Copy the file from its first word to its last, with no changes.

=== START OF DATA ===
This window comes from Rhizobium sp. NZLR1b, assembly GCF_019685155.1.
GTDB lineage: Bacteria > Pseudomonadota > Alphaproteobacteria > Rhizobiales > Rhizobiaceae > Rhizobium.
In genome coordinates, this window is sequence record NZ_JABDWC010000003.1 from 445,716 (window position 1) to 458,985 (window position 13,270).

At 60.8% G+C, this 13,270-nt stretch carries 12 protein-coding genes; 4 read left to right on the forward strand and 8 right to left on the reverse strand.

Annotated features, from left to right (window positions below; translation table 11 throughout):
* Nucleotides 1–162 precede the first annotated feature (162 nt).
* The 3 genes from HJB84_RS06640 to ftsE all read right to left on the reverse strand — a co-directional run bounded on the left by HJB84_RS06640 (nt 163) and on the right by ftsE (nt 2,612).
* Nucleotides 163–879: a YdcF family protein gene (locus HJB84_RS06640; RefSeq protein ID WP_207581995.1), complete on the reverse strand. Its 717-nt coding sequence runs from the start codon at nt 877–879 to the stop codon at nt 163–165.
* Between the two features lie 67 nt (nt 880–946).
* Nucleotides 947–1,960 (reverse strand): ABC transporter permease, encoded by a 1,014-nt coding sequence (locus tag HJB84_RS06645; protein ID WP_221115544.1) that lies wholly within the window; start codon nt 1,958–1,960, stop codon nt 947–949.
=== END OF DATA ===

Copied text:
This window comes from Rhizobium sp. NZLR1b, assembly GCF_019685155.1.
GTDB lineage: Bacteria > Pseudomonadota > Alphaproteobacteria > Rhizobiales > Rhizobiaceae > Rhizobium.
In genome coordinates, this window is sequence record NZ_JABDWC010000003.1 from 445,716 (window position 1) to 458,985 (window position 13,270).

At 60.8% G+C, this 13,270-nt stretch carries 12 protein-coding genes; 4 read left to right on the forward strand and 8 right to left on the reverse strand.

Annotated features, from left to right (window positions below; translation table 11 throughout):
* Nucleotides 1–162 precede the first annotated feature (162 nt).
* The 3 genes from HJB84_RS06640 to ftsE all read right to left on the reverse strand — a co-directional run bounded on the left by HJB84_RS06640 (nt 163) and on the right by ftsE (nt 2,612).
* Nucleotides 163–879: a YdcF family protein gene (locus HJB84_RS06640; RefSeq protein ID WP_207581995.1), complete on the reverse strand. Its 717-nt coding sequence runs from the start codon at nt 877–879 to the stop codon at nt 163–165.
* Between the two features lie 67 nt (nt 880–946).
* Nucleotides 947–1,960 (reverse strand): ABC transporter permease, encoded by a 1,014-nt coding sequence (locus tag HJB84_RS06645; protein ID WP_221115544.1) that lies wholly within the window; start codon nt 1,958–1,960, stop codon nt 947–949.